Security solutions maker, ESET Reports Major Increase of Dangerous Filecoders – Trojans Extorting Ransom After Encrypting Data.
ESET Lab is reporting an unusual spike in the actvity of Filecoder malware – trojans that encrypt user files and try to extort a ransom from the victim in exchange for a decrypting software. ESET LiveGrid® technology- the company’s cloud-based malware collection system – has shown a rising weekly number of Win32/Filecoder detections – A kind of Trojans Extorting Ransom, by over 200% since July 2013 from average numbers in January – June 2013. Significant share of detection (44%) are from Russia, but a significant share is reported in southern Europe (Italy, Spain), Central and Eastern Europe (Germany, Czech Republic, Poland, Romania and Ukraine), and the United States.
To infect the computer, cybercriminals are using various infiltration methods: drive-by downloads from malware-laden websites; e-mail attachments, installation through another Trojan or Backdoor, or even manual installation by the attacker.
Robert Lipovsky, Malware Researcher at ESET said, “TheWin32/Filecoder malware family is more dangerous than other types of so-called ransom ware as they usually encrypt pictures, documents, music and archives. A wide range of techniques and levels of sophistication has been seen in different variants over time. It can be very expensive. Malware samples in this malware category usually request sums around 100 – 200€, however some have been seen extorting up to 3000€. The high amount is consistent with the fact that the attackers usually target businesses that can usually afford to pay higher ransoms than individuals“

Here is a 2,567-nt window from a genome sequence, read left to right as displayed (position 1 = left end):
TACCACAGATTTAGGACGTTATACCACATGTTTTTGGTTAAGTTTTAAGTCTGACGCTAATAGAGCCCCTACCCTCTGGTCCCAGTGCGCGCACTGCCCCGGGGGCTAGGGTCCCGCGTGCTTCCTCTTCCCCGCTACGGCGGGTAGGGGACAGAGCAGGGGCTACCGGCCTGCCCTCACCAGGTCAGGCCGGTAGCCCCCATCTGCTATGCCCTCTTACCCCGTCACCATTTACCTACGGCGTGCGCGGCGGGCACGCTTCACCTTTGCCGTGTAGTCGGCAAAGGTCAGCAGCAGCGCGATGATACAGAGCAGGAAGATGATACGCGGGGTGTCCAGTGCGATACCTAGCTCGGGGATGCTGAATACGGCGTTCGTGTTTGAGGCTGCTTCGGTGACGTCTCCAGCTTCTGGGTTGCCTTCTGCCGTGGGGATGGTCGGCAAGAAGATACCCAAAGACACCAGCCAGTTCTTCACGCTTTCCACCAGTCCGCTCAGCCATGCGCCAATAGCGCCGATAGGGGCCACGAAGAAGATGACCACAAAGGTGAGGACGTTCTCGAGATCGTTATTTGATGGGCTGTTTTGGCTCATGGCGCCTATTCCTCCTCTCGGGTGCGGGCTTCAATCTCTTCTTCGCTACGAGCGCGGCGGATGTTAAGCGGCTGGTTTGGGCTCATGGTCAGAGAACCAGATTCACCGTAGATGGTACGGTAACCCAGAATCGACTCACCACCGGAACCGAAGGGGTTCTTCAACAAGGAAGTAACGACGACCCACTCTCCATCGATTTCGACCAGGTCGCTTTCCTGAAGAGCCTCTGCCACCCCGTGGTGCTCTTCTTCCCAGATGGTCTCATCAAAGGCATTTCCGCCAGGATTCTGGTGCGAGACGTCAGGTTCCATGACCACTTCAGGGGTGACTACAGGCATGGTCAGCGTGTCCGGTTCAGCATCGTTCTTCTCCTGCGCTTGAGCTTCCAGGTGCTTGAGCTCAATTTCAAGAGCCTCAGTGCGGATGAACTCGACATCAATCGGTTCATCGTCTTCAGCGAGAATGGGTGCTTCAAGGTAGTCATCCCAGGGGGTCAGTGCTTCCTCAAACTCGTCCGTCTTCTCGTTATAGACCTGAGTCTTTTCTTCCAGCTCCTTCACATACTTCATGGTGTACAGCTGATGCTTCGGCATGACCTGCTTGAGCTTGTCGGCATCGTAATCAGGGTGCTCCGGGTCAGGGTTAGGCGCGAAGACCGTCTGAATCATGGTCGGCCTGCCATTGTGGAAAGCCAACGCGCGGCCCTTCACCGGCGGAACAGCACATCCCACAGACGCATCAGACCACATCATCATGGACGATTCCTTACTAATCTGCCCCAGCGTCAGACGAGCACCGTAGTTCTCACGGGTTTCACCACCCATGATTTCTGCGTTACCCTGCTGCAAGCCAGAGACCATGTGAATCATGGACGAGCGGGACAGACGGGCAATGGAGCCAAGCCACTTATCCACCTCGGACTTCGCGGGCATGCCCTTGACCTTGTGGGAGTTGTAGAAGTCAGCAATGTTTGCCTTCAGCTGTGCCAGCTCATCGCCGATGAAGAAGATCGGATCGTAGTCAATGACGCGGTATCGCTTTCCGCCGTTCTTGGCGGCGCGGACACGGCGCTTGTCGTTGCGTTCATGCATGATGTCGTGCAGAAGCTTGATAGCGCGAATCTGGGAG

One recent variant puts the victims under pressure by displaying a countdown timer indicating that the encryption key will be permanently deleted, making the recovery of the encrypted files nearly impossible. ESET advises Internet surfers to stay protected with regularly updated Antivirus software (ESET products detect these dangerous files). However, it is also a good idea to password-protect anti-malware software’s settings to prevent them being altered by an attacker andbackup regularly.